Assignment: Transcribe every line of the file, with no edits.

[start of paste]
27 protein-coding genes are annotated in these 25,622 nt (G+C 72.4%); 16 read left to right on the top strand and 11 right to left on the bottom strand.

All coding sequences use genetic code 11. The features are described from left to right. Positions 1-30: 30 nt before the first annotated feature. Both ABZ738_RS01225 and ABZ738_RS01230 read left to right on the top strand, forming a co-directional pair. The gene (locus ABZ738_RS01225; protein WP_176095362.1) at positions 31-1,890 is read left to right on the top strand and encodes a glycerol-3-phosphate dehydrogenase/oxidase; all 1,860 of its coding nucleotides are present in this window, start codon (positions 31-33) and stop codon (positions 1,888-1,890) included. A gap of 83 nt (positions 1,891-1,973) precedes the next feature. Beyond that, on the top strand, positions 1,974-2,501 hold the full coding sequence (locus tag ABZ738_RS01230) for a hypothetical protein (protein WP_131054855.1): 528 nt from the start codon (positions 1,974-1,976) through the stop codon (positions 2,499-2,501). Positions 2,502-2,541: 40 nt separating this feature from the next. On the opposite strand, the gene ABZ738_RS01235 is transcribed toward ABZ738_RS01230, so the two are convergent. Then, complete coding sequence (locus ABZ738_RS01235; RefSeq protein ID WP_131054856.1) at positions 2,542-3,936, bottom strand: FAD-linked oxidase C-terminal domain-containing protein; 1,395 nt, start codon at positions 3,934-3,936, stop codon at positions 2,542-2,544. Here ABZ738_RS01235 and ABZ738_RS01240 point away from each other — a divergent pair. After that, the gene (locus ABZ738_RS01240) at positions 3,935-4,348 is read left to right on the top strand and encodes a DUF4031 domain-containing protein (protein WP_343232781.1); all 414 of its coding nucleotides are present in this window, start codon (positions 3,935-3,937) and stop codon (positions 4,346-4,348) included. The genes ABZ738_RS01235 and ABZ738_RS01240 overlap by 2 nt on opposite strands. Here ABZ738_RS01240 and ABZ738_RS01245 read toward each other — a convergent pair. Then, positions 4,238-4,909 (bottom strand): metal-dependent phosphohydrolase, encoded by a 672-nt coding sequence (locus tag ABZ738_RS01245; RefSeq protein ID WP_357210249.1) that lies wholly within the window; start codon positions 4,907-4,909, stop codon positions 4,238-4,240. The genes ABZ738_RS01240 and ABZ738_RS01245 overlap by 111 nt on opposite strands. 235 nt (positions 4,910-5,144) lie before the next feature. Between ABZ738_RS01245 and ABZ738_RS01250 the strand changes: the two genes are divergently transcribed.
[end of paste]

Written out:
27 protein-coding genes are annotated in these 25,622 nt (G+C 72.4%); 16 read left to right on the top strand and 11 right to left on the bottom strand.

All coding sequences use genetic code 11. The features are described from left to right. Positions 1-30: 30 nt before the first annotated feature. Both ABZ738_RS01225 and ABZ738_RS01230 read left to right on the top strand, forming a co-directional pair. The gene (locus ABZ738_RS01225; protein WP_176095362.1) at positions 31-1,890 is read left to right on the top strand and encodes a glycerol-3-phosphate dehydrogenase/oxidase; all 1,860 of its coding nucleotides are present in this window, start codon (positions 31-33) and stop codon (positions 1,888-1,890) included. A gap of 83 nt (positions 1,891-1,973) precedes the next feature. Beyond that, on the top strand, positions 1,974-2,501 hold the full coding sequence (locus tag ABZ738_RS01230) for a hypothetical protein (protein WP_131054855.1): 528 nt from the start codon (positions 1,974-1,976) through the stop codon (positions 2,499-2,501). Positions 2,502-2,541: 40 nt separating this feature from the next. On the opposite strand, the gene ABZ738_RS01235 is transcribed toward ABZ738_RS01230, so the two are convergent. Then, complete coding sequence (locus ABZ738_RS01235; RefSeq protein ID WP_131054856.1) at positions 2,542-3,936, bottom strand: FAD-linked oxidase C-terminal domain-containing protein; 1,395 nt, start codon at positions 3,934-3,936, stop codon at positions 2,542-2,544. Here ABZ738_RS01235 and ABZ738_RS01240 point away from each other — a divergent pair. After that, the gene (locus ABZ738_RS01240) at positions 3,935-4,348 is read left to right on the top strand and encodes a DUF4031 domain-containing protein (protein WP_343232781.1); all 414 of its coding nucleotides are present in this window, start codon (positions 3,935-3,937) and stop codon (positions 4,346-4,348) included. The genes ABZ738_RS01235 and ABZ738_RS01240 overlap by 2 nt on opposite strands. Here ABZ738_RS01240 and ABZ738_RS01245 read toward each other — a convergent pair. Then, positions 4,238-4,909 (bottom strand): metal-dependent phosphohydrolase, encoded by a 672-nt coding sequence (locus tag ABZ738_RS01245; RefSeq protein ID WP_357210249.1) that lies wholly within the window; start codon positions 4,907-4,909, stop codon positions 4,238-4,240. The genes ABZ738_RS01240 and ABZ738_RS01245 overlap by 111 nt on opposite strands. 235 nt (positions 4,910-5,144) lie before the next feature. Between ABZ738_RS01245 and ABZ738_RS01250 the strand changes: the two genes are divergently transcribed.